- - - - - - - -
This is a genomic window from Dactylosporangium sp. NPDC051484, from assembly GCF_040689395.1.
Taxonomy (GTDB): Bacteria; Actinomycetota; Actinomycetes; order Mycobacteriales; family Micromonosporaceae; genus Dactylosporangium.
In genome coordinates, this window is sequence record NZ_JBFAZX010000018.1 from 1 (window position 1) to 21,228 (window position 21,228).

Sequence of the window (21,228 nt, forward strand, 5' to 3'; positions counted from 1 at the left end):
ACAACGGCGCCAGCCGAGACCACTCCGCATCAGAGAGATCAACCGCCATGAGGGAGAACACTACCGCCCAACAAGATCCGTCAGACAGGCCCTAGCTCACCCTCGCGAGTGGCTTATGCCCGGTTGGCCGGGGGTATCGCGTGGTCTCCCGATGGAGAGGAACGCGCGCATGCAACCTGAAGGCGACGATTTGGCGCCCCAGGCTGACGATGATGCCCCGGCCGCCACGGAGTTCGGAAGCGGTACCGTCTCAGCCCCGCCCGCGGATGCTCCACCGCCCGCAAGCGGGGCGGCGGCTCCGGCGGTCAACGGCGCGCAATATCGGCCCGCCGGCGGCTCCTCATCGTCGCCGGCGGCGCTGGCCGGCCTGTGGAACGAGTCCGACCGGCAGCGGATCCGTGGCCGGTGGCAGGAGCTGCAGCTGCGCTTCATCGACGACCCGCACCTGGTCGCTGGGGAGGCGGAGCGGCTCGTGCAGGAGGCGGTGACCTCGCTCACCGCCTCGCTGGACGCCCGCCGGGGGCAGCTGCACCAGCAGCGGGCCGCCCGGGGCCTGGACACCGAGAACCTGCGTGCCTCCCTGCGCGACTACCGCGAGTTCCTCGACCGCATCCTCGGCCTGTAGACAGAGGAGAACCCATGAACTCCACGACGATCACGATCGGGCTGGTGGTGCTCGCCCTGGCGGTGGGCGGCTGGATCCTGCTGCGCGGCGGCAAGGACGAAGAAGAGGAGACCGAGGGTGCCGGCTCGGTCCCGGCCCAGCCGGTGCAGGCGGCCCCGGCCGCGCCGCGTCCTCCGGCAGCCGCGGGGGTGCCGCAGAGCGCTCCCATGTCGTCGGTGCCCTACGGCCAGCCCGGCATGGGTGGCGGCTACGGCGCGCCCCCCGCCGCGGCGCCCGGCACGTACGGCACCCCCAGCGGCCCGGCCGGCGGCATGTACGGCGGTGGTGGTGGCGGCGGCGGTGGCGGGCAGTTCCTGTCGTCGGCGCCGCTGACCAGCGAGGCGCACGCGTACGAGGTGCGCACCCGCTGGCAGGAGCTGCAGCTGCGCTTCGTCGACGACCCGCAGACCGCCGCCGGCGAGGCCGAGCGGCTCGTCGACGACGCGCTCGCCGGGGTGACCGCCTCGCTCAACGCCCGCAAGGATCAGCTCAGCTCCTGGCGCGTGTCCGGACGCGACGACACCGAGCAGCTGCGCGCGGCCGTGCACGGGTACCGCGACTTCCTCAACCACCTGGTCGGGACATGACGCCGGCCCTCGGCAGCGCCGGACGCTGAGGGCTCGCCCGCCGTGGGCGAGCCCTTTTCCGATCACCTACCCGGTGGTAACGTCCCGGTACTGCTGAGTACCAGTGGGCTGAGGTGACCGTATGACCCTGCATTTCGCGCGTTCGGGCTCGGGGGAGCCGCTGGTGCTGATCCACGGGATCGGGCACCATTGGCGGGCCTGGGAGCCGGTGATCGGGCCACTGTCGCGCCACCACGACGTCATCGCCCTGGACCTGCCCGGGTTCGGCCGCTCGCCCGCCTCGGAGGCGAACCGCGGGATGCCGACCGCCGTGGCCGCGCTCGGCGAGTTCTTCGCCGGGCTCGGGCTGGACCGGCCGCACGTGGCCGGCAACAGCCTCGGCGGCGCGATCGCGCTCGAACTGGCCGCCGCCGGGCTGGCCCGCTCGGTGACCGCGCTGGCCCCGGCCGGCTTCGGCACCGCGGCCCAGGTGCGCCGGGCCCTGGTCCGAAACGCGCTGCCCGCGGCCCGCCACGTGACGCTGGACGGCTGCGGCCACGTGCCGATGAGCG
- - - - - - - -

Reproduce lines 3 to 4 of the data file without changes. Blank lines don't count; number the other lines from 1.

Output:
In genome coordinates, this window is sequence record NZ_JBFAZX010000018.1 from 1 (window position 1) to 21,228 (window position 21,228).

Sequence of the window (21,228 nt, forward strand, 5' to 3'; positions counted from 1 at the left end):